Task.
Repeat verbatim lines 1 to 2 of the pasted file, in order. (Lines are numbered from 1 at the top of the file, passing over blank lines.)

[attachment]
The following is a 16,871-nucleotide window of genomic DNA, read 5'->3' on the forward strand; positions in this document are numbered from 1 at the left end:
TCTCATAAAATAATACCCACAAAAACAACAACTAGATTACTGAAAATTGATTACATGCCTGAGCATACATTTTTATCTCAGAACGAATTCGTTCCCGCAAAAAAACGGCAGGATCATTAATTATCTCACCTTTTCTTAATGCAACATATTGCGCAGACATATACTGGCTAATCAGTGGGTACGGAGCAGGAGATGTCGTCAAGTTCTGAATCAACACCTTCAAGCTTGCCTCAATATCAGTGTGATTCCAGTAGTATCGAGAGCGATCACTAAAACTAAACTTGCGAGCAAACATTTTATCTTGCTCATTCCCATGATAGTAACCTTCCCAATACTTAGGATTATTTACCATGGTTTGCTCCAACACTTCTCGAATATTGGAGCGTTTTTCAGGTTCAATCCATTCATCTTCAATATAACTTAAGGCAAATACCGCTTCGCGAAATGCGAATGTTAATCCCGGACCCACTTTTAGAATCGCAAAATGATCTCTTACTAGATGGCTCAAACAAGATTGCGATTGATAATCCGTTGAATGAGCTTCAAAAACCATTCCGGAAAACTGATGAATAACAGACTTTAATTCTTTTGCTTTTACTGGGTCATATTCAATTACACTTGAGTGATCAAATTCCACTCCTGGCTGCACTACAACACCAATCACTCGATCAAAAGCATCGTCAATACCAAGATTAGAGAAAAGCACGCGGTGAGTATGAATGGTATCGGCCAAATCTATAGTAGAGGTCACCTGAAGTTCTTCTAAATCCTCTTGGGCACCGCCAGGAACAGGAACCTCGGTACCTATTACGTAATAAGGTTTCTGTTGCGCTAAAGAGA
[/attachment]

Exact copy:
The following is a 16,871-nucleotide window of genomic DNA, read 5'->3' on the forward strand; positions in this document are numbered from 1 at the left end:
TCTCATAAAATAATACCCACAAAAACAACAACTAGATTACTGAAAATTGATTACATGCCTGAGCATACATTTTTATCTCAGAACGAATTCGTTCCCGCAAAAAAACGGCAGGATCATTAATTATCTCACCTTTTCTTAATGCAACATATTGCGCAGACATATACTGGCTAATCAGTGGGTACGGAGCAGGAGATGTCGTCAAGTTCTGAATCAACACCTTCAAGCTTGCCTCAATATCAGTGTGATTCCAGTAGTATCGAGAGCGATCACTAAAACTAAACTTGCGAGCAAACATTTTATCTTGCTCATTCCCATGATAGTAACCTTCCCAATACTTAGGATTATTTACCATGGTTTGCTCCAACACTTCTCGAATATTGGAGCGTTTTTCAGGTTCAATCCATTCATCTTCAATATAACTTAAGGCAAATACCGCTTCGCGAAATGCGAATGTTAATCCCGGACCCACTTTTAGAATCGCAAAATGATCTCTTACTAGATGGCTCAAACAAGATTGCGATTGATAATCCGTTGAATGAGCTTCAAAAACCATTCCGGAAAACTGATGAATAACAGACTTTAATTCTTTTGCTTTTACTGGGTCATATTCAATTACACTTGAGTGATCAAATTCCACTCCTGGCTGCACTACAACACCAATCACTCGATCAAAAGCATCGTCAATACCAAGATTAGAGAAAAGCACGCGGTGAGTATGAATGGTATCGGCCAAATCTATAGTAGAGGTCACCTGAAGTTCTTCTAAATCCTCTTGGGCACCGCCAGGAACAGGAACCTCGGTACCTATTACGTAATAAGGTTTCTGTTGCGCTAAAGAGA